Ransomware and the Garmin Outage

Steve

Those in the sporting community know Garmin as the leading supplier of sports tracking devices. Their website, "Garmin Connect," is an essential part of that service. It allows its customers to track their activities, organise their training plans and share their stats. We're keen runners at Backup Machine and use Garmin watches to keep us on our toes.

But this is not a story about how to get fit during a pandemic, rather it's about the fact that Garmin Connect is, at the time of writing, dead.

Garmin Connect is down

So what has happened?

Garmin have remained offline for 24 hours without issuing an update about what's going on, but various news outlets have suggested Garmin has been hit by a Ransomware attack.

What's Ransomware?

Ransomware is a nasty type of virus. It infects a computer and often tries to infect all the computers in a network - in this case, Garmin's datacenter. Once it's there, it's activated, whereupon it encrypts the hard drives of those servers. When the attacker chooses to activate their dastardly plan - those computers become inaccessible.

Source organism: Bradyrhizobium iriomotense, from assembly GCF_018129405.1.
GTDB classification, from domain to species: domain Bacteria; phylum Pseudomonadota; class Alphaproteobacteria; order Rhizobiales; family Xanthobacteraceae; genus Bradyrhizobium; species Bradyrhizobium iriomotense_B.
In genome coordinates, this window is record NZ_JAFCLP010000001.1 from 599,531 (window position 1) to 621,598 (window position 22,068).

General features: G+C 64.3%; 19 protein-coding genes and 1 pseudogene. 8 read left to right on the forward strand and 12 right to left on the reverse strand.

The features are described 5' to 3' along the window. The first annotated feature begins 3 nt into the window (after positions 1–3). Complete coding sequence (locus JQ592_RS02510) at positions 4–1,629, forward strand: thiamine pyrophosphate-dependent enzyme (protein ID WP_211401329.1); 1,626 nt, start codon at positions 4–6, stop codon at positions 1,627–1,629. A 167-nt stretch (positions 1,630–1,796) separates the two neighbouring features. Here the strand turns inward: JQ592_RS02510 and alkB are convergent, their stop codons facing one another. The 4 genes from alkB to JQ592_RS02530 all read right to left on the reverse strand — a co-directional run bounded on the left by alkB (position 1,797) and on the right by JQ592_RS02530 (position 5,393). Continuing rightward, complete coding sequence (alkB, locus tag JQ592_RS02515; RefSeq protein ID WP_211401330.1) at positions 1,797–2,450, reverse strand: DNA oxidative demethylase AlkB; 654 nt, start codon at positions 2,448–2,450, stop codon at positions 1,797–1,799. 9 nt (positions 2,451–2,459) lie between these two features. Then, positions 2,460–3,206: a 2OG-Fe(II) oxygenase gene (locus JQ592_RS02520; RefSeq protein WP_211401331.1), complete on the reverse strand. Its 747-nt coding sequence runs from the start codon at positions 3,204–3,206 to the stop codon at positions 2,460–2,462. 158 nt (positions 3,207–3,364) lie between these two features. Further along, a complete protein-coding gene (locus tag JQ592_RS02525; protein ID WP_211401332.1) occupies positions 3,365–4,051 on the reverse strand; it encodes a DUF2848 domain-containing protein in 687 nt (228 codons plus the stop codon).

As the name of the attack suggests, this is when the attacker demands a ransom to make the computers work again.

What can be done?

Well, the best solution is obviously to have a backup of your computers that isn't held on the computer itself. We've talked before about how some backup systems just store data on the computer they've backed up - or remain attached to the computer (such as on a USB hard disk). Unfortunately those backups won't be useful should they also be attacked by the virus.

What should Garmin do?

Well this is a tricky one as we don't know what their backup policy is like, nor do we have confirmation that they have been struck by Ransomware. However the best thing to do is restore everything from a backup.

Now this is usually easy if you've got a website backed up with Backup Machine - but it can be a huge challenge if you've got myriad services and systems spread across the Cloud.

One thing seems clear though: paying Ransomware attackers to hopefully get your systems back online shouldn't let you sleep easy until you close the security vulnerabilities that let them get in. There have been several high profile ransomware attacks in the last few years, such as Baltimore's government computer systems in 2019, and those in Atlanta the year before. And in these desperate economic times, we can only expect them to occur more frequently. Repeat attacks aren't unheard of, even once you've paid up - so make sure you protect yourself with a decent offsite backup policy.

We sincerely hope Garmin can sort this out; they must be having a very stressful time.

July 24, 2020, 6:32 p.m.